Ouch. I wonder at the risk of that DA-only High Standard derringer having its trigger caught when it is holstered, then firing. Much better is how the CYX dealt with that (below).
Ditto on the 'obviously the trigger is covered' design of this one for the SA only Remington derringers of that time period. All's well . . . unless the shooter has cocked it against an opponent then holstered again.
One of the very most commonly encountered Seventrees holsters in today's collections. It was the holster that inspired Bruce Nelson to create his Summer Special; a genre that is an IWB with the same expensive attention to ride height, carry angle, and comfort found in the OWBs of the time.
These had an outrageous carry angle of 45-60 degrees positive that today we would associate with S.O.B. holsters because at such angles they m/b worn well-behind. Paris used the pull-through strap extensively yet all makers gave up on these because of the noise and the scraping of the metal when the pistol was drawn -- mainly the scraping.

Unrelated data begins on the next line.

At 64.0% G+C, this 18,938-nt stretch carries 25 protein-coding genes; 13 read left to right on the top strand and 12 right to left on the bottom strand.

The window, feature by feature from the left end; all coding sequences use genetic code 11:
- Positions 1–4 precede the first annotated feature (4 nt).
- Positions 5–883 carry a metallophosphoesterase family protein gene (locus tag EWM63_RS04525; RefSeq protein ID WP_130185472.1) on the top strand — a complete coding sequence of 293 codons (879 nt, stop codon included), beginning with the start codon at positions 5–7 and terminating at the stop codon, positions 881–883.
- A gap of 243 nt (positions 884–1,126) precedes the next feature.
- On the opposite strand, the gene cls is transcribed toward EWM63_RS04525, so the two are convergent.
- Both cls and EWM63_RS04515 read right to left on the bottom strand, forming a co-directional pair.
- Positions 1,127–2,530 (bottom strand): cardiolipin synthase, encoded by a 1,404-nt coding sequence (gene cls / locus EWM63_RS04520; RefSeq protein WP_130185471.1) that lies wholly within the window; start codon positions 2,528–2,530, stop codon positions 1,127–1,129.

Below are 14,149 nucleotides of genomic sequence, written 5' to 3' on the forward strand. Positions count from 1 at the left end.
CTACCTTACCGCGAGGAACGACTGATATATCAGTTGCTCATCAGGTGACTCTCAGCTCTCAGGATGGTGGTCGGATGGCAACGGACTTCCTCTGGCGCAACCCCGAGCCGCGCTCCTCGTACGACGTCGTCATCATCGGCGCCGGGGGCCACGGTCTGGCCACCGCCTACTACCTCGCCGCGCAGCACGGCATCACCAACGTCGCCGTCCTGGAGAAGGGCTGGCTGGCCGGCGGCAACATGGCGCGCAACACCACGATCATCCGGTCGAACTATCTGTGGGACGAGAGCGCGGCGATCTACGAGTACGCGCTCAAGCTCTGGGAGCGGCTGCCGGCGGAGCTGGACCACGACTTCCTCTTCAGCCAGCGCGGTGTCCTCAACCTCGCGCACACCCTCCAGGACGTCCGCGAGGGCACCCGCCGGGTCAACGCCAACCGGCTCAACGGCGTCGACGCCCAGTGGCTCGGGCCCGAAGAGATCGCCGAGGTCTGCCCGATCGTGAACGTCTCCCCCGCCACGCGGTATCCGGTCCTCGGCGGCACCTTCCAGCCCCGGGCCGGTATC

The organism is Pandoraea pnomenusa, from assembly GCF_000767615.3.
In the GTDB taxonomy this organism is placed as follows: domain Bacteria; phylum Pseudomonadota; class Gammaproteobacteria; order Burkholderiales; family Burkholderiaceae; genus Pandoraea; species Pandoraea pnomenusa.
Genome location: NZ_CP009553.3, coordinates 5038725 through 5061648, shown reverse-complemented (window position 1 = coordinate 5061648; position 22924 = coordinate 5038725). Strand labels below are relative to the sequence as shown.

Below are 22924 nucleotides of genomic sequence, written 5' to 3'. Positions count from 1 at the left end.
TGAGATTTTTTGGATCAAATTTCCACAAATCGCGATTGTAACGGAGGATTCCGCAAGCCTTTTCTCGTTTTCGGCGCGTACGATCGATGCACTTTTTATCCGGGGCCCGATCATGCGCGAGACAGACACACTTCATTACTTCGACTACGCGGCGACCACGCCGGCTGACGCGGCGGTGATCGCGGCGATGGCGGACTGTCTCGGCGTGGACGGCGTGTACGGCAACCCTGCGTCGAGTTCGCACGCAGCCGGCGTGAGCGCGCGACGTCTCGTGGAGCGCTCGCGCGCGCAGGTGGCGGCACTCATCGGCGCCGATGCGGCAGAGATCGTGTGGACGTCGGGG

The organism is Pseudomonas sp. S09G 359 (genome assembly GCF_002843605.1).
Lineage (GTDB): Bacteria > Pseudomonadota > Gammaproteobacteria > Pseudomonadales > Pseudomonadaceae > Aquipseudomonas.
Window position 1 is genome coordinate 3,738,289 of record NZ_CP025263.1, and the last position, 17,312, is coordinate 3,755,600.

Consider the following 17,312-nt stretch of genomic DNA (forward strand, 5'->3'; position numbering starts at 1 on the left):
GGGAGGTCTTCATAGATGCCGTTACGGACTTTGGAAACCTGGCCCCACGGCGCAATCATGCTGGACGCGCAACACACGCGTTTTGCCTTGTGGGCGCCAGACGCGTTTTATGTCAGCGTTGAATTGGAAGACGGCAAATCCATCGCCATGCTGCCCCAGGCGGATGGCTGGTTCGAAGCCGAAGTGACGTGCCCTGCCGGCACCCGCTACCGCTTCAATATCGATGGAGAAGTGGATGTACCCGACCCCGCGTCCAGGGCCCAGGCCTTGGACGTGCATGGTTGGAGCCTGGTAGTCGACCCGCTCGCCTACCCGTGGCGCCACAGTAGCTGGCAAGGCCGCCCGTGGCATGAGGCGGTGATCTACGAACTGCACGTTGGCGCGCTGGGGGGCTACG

This one has Chic Gaylord all over it -- or rather, Bob Angell who was both men's designer. Hard to tell one from the other without seeing the backside: the belt loop has a different stitch pattern by maker.
Galco nee Jackass copied this holster of Seventrees' so exactly that one needs to see the mark to tell them apart.
The original prototype, with which Paris was photographed for the 1968 press articles, turned up last year and bears the original Seventrees logo that is a palm tree with eight fronds (so why 'seven trees'?) that is found in FL that is a second home to many New Yorkers.
Poor Bruce. He lived his life telling his buddies that he invented the roughout IWB, and imagined that this roughness kept his Summer Special in position. And they believe it to this day including Hackathorn. It was the belt loop that did all that, Bruce!
Below are the pages that typically are missing from a Seventrees catalog. Yup, the images are poor! It's from a complete layout of all the pages that appears on Worthpoint even today. At right is the missing Federal Scorpion and at left -- well, I'm unable to make out its model.